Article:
Private Hospitals to Reserve 10 percent Beds For the Needy
The government and private hospitals have come to an agreement to provide 10 percent of hospital beds without any cost to the poor and needy. According to the plan, private hospitals should tag 10 percent of their beds as ‘free bed’ and list the name of free service patients on their respective notice boards. According to Health Minister Gagan Thapa, in private hospitals, the physicians' fees, laboratory fees, bed charges, nursing and hospital diagnostic fees and oxygen costs will be provided free of cost to the needy patients. However, costly surgeries and medicines will not be included in the scheme.
Along with this, the Good Governance Act has provisioned that 10 percent of hospital facilities be set aside for the treatment of the poor and needy free of cost.
The bodies that decide whether a patient is poor and helpless are MoH
, Bir hospital, village development committees, municipalities, district development committees, district administration offices, and district health service offices. It is still not clear on what basis they are going to categorize the people into rich and poor which can be a huge problem in implementing the plan.
The government had already implemented a provision of free treatment at state-owned health centers and hospitals. Though, in most cases, the quotas for the needy at public hospitals have been misused by people close to the political leaders and bureaucrats.
In Kailali district, even after seven months of the implementation of Health Insurance Program, the needy people have not yet been able to get the benefits that were meant for them due to the negligence on the part of the Poverty Alleviation and Cooperative Ministry.
According to the manager of the Social Health Security Development Committee, Kailali, Kapil Dev Acharya, under the insurance program, the extremely poor are to be insured for free, medium poor families to be insured at 75 percent discount and those at risk of poverty at 50 percent discount.
The ministry had failed to provide identity card to the poor, extremely poor, and people at risk of poverty, making it impossible to include the needy people on the insurance. The data at the Poverty Alleviation and Cooperative Ministry show that 29.352 percent of people are under the poverty line in the district.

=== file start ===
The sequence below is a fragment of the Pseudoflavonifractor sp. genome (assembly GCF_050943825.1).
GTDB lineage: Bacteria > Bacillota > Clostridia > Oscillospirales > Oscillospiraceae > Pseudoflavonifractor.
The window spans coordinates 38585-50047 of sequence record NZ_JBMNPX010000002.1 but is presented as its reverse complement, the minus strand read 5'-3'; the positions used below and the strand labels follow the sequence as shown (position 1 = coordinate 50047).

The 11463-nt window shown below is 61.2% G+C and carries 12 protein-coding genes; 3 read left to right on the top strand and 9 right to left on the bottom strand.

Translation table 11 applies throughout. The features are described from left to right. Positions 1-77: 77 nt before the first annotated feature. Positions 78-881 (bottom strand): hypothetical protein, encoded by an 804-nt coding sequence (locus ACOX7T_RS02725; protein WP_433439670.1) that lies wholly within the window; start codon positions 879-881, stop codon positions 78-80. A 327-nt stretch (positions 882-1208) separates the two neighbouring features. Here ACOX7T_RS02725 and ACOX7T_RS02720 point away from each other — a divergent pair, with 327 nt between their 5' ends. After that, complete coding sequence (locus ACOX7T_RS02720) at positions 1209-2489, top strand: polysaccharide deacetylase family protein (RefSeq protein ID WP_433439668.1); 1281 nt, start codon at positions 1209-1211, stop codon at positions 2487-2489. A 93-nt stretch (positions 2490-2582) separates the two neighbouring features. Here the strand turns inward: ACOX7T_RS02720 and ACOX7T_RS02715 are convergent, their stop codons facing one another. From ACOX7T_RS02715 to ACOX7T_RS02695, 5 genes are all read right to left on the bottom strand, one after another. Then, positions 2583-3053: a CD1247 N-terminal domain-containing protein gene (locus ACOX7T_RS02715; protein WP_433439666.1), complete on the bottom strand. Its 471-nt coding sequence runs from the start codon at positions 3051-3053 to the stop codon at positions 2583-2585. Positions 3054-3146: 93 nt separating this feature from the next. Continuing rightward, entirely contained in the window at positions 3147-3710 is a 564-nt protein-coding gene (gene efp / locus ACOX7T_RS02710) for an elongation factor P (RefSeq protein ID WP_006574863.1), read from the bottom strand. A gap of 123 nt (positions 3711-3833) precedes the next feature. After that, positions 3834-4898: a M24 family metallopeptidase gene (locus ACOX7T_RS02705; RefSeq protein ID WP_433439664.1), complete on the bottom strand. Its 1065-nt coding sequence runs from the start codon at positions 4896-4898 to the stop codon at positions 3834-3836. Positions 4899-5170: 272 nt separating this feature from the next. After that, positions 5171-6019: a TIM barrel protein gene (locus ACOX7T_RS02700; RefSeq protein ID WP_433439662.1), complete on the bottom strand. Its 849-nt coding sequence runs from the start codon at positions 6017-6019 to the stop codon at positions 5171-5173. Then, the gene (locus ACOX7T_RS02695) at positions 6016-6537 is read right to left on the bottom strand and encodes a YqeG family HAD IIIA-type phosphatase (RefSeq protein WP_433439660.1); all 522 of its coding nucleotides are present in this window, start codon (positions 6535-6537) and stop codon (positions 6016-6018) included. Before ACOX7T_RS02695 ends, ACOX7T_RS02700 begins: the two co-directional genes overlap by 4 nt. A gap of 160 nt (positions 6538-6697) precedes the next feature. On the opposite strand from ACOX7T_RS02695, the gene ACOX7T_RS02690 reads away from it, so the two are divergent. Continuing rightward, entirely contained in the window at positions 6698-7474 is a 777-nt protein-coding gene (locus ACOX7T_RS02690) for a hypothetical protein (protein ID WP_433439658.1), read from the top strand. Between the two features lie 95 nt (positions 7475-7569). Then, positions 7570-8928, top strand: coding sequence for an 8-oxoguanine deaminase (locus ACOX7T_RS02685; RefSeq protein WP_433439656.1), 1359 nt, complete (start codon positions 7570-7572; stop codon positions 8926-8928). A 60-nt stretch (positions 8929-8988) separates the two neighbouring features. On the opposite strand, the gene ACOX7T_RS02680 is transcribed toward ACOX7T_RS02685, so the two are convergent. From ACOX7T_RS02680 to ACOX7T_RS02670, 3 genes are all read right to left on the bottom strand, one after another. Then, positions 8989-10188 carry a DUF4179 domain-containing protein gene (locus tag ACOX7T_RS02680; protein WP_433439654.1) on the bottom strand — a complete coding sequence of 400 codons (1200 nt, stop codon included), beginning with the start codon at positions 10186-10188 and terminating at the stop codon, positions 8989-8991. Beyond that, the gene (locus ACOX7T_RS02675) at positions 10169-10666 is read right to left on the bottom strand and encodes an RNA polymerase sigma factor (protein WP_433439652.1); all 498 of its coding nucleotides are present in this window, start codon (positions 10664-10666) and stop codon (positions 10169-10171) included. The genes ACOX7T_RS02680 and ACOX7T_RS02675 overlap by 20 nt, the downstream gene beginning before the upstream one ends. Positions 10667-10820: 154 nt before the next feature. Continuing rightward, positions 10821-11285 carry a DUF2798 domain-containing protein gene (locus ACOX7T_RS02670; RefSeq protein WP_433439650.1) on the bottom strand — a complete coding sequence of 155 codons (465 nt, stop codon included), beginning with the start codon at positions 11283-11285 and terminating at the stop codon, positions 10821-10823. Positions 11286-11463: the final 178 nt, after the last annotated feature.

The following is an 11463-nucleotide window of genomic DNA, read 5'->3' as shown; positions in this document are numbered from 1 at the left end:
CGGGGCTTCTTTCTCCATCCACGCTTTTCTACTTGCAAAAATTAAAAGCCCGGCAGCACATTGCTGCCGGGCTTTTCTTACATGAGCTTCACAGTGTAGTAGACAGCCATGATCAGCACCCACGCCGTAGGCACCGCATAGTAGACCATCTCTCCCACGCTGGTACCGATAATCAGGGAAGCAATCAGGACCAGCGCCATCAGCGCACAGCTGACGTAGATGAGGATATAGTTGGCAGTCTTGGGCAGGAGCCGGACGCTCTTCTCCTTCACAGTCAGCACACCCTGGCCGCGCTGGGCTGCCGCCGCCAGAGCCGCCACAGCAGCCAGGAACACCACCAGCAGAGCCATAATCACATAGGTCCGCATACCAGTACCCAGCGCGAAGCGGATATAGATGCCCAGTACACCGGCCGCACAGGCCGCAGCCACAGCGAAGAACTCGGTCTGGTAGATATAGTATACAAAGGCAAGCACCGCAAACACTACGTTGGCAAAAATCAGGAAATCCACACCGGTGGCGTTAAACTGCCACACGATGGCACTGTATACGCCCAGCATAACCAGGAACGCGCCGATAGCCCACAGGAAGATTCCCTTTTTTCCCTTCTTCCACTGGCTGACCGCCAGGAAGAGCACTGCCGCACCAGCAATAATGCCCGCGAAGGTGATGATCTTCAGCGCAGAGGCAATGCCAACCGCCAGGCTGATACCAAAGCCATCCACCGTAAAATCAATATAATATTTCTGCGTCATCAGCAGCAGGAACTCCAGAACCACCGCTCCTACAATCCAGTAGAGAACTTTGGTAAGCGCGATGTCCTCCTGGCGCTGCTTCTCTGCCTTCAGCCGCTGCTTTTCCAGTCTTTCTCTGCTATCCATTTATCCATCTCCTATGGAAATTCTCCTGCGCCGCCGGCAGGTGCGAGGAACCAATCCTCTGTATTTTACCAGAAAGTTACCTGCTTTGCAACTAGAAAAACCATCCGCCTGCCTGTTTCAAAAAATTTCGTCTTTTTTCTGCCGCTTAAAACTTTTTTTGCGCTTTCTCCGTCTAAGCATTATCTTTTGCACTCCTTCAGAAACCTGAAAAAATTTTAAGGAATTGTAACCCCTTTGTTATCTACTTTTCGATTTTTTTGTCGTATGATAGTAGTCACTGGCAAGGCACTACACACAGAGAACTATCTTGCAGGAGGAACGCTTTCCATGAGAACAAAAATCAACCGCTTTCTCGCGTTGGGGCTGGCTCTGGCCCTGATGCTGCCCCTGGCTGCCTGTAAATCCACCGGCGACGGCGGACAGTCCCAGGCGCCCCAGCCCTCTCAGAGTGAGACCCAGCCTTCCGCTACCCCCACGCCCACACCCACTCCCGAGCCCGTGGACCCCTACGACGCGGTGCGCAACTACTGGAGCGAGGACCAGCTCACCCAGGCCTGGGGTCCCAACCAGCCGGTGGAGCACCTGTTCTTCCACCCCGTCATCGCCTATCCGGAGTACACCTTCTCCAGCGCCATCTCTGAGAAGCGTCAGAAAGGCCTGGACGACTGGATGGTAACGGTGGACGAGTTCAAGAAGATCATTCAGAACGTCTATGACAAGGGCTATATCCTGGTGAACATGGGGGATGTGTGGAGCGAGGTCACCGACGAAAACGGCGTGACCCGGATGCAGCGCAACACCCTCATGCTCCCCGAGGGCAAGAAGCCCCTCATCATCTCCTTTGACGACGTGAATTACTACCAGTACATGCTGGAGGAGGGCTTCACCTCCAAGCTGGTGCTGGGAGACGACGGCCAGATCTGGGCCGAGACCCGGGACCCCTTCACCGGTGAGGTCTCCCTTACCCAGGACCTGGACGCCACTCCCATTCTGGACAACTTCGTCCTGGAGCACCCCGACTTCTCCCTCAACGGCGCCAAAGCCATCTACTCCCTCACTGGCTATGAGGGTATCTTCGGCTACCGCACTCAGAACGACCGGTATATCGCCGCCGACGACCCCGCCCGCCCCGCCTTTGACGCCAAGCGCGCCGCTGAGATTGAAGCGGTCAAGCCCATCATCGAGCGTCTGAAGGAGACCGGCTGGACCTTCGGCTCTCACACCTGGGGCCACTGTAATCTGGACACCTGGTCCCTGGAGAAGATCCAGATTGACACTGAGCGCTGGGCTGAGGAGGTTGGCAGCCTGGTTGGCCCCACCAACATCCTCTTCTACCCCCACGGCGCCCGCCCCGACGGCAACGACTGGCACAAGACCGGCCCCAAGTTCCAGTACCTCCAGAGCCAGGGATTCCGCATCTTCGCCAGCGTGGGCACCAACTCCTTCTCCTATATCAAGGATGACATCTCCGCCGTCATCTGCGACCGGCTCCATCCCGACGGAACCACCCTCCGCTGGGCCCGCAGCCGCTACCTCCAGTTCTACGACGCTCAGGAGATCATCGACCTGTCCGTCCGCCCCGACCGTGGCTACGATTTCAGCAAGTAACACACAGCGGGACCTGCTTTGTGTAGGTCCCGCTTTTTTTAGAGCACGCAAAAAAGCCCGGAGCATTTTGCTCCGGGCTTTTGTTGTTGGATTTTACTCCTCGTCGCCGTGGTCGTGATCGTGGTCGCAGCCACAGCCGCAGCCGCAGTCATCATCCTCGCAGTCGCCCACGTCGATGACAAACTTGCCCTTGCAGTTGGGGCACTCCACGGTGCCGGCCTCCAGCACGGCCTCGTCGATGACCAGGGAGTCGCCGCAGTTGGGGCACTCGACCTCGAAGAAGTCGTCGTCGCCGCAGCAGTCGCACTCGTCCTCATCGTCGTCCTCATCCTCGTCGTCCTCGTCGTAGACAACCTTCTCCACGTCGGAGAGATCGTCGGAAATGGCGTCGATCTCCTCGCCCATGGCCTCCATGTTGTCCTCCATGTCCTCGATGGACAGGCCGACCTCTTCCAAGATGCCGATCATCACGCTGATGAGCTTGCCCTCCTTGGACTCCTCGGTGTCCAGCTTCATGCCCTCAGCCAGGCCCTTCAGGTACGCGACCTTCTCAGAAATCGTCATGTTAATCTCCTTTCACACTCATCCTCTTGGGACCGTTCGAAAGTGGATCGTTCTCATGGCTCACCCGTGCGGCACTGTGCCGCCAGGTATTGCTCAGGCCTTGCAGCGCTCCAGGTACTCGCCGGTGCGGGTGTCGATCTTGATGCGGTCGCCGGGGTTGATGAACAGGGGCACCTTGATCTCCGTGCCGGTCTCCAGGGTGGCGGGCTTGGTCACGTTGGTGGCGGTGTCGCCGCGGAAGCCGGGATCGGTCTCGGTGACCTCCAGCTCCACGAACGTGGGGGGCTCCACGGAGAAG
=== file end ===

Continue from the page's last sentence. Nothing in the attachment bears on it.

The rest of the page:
For the current plan, the government is all set to take necessary actions to make the plan effective. Minister Thapa said that the government would take necessary action to implement the provisions of the law even if this means amending the rules and stricter monitoring. “At the present time, the private health institutions have shown commitment to implementing the rules,” he added.
In our neighboring country India, the government had launched a new health insurance scheme earlier this year to provide for families below the poverty line. This new scheme offers a health cover of up to Rs. 1 lakh per family and for senior citizens in the age group of 60 years and above additional Rs. 30,000 will be available. In our case, a fixed amount hasn’t been declared.
An earlier scheme, Rashtriya Swasthya Bima Yojana
is already in implementation which provides health insurance coverage to below poverty line families that cover up to Rs. 30,000 for most diseases.
Similarly, Sri Lanka has been providing free universal health care with the joint effort of the government and private sectors. It is one of the few countries in the world with free health care.
The success of the recent plan for Nepal depends on the joint effort of the government and private sectors. It is an optimistic initiative taken by the government towards the path of improving the citizen’s health. By proving free medical treatment to the poor and needy, people will be more willing to seek professional medical treatment and not rely on superstitious treatment of dhamis